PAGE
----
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The increase of livestreaming, and its various initiatives, have resulted in an exceptional amount of data, which enterprises are now expected to store and analyze. Cisco’s Visual Networking Index states that streaming data now makes up a considerable portion of all raw information in use, with video forecast set to account for 82% of all internet traffic by 2022. Additionally, livestreaming services have subsequently put an increasingly heavy load on network infrastructure, which directly impacts the quality of streaming and the end result to the end customer.

Using edge computing for data caching

Organizations and businesses were quick to make the transition to a fully remote ecosystem, while some are continuing to navigate their individual journeys. One of the most important aspects of livestreaming is the crystal-clear quality and minimal interruptions, which can only be achieved when an enterprise has adopted infrastructure that can withstand the demand of streaming. For enterprises that are preparing to incorporate more aspects of livestreaming in their daily business operations, looking into revamping and updating IT systems is the first step.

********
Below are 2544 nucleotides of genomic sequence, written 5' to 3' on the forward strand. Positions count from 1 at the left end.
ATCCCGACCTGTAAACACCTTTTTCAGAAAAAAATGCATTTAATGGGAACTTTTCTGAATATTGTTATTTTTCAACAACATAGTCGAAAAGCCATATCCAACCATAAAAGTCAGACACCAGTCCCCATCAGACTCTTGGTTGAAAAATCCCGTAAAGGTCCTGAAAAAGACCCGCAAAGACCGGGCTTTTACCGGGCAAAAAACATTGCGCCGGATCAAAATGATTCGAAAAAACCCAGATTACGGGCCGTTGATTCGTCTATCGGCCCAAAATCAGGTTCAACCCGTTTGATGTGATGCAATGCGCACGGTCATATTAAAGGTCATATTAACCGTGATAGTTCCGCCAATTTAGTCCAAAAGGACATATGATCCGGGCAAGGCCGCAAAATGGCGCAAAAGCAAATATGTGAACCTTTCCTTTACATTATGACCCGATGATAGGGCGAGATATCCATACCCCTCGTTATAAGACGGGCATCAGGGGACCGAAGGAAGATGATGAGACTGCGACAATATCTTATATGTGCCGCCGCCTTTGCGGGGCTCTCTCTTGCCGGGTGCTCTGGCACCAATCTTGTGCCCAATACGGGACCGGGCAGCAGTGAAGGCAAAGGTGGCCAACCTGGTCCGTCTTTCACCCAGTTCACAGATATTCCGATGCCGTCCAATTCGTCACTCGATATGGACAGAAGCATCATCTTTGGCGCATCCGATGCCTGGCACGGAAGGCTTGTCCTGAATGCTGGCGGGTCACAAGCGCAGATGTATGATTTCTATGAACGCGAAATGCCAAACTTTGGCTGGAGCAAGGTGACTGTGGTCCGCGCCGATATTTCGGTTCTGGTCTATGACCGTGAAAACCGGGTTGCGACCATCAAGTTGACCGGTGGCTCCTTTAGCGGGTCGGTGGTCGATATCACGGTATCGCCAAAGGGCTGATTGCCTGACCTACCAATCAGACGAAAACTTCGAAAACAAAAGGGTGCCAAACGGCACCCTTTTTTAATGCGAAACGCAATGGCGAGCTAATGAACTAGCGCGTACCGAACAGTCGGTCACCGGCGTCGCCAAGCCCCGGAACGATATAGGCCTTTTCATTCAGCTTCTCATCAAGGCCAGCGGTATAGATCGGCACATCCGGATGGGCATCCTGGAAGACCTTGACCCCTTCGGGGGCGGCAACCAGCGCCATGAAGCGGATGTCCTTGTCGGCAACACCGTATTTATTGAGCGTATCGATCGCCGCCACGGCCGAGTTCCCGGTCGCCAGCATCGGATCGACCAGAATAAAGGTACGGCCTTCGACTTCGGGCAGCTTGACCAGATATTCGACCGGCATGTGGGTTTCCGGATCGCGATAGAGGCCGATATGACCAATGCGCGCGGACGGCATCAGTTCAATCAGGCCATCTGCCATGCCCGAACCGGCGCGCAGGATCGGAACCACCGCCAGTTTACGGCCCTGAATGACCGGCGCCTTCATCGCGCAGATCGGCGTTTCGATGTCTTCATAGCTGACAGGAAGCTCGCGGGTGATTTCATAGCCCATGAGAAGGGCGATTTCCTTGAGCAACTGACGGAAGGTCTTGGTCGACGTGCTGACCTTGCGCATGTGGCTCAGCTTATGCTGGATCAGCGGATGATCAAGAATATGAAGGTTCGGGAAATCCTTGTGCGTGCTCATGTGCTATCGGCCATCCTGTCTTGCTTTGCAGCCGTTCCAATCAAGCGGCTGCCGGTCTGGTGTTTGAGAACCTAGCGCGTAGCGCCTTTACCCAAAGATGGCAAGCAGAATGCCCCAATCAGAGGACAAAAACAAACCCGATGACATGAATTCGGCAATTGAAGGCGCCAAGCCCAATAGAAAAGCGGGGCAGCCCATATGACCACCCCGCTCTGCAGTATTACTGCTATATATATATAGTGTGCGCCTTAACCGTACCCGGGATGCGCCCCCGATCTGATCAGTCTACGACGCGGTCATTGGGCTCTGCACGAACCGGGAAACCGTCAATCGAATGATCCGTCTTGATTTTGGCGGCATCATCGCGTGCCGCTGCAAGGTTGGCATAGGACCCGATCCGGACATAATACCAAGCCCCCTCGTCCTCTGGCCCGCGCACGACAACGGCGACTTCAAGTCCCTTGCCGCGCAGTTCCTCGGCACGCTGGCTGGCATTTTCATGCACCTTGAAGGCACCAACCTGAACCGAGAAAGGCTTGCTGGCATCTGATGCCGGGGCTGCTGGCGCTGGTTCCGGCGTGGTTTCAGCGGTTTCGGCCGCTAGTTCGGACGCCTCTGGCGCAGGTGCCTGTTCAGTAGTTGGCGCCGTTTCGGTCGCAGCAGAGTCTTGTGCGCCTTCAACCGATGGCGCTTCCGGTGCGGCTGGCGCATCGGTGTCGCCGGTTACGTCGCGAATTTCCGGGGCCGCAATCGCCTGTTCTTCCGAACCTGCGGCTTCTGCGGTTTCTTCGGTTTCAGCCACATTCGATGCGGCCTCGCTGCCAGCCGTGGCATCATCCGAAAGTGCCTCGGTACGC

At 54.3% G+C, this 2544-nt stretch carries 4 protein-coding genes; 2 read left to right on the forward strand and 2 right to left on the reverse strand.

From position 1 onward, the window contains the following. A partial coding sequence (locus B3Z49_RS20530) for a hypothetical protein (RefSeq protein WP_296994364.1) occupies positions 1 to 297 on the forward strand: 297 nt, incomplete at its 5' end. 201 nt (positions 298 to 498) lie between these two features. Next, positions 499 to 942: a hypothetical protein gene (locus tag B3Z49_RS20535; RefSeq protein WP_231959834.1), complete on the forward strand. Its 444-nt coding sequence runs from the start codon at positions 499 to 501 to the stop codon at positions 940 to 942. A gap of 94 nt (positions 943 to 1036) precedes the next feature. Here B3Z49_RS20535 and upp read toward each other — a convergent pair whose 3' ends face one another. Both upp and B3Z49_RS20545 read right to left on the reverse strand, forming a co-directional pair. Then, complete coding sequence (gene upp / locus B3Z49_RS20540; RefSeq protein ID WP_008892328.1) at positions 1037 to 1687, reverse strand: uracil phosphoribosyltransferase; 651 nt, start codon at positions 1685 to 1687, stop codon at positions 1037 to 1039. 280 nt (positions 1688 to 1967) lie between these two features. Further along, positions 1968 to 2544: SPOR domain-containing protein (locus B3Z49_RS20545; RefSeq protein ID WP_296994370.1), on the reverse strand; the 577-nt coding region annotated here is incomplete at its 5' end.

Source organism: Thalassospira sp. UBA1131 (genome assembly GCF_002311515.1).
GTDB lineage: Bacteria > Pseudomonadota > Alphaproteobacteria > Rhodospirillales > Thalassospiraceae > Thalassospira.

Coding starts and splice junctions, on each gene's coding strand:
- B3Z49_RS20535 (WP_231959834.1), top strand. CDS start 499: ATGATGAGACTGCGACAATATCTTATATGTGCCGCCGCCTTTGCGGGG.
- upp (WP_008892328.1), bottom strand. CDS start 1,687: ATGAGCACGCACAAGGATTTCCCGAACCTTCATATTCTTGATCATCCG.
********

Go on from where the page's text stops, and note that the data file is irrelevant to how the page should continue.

When it comes to implementing livestreamed business services, there is a requirement for both edge computing and cloud computing. This data needs to be processed sequentially and incrementally on a record-by-record basis or over time and is generally used to generate a wide variety of analytics, including correlations, aggregations, filtering, and sampling.

Therefore, through edge computing, the service providers and organizations can apply the power of the service for data caching as edge computing caches popular content in facilities located closer to the end-user.

Importance of proper data storage

According to Seagate’s Rethink Data Report, on average, organizations periodically transfer about 36% of data from the edge to core. Within only two years, this percentage will grow to 57%. The volume of data immediately transferred from edge to core will grow from 8% to 16% as well. To accommodate this increase, data management plans must enable a much more significant movement of data – from endpoints, through the edge, to public, private, or industry clouds.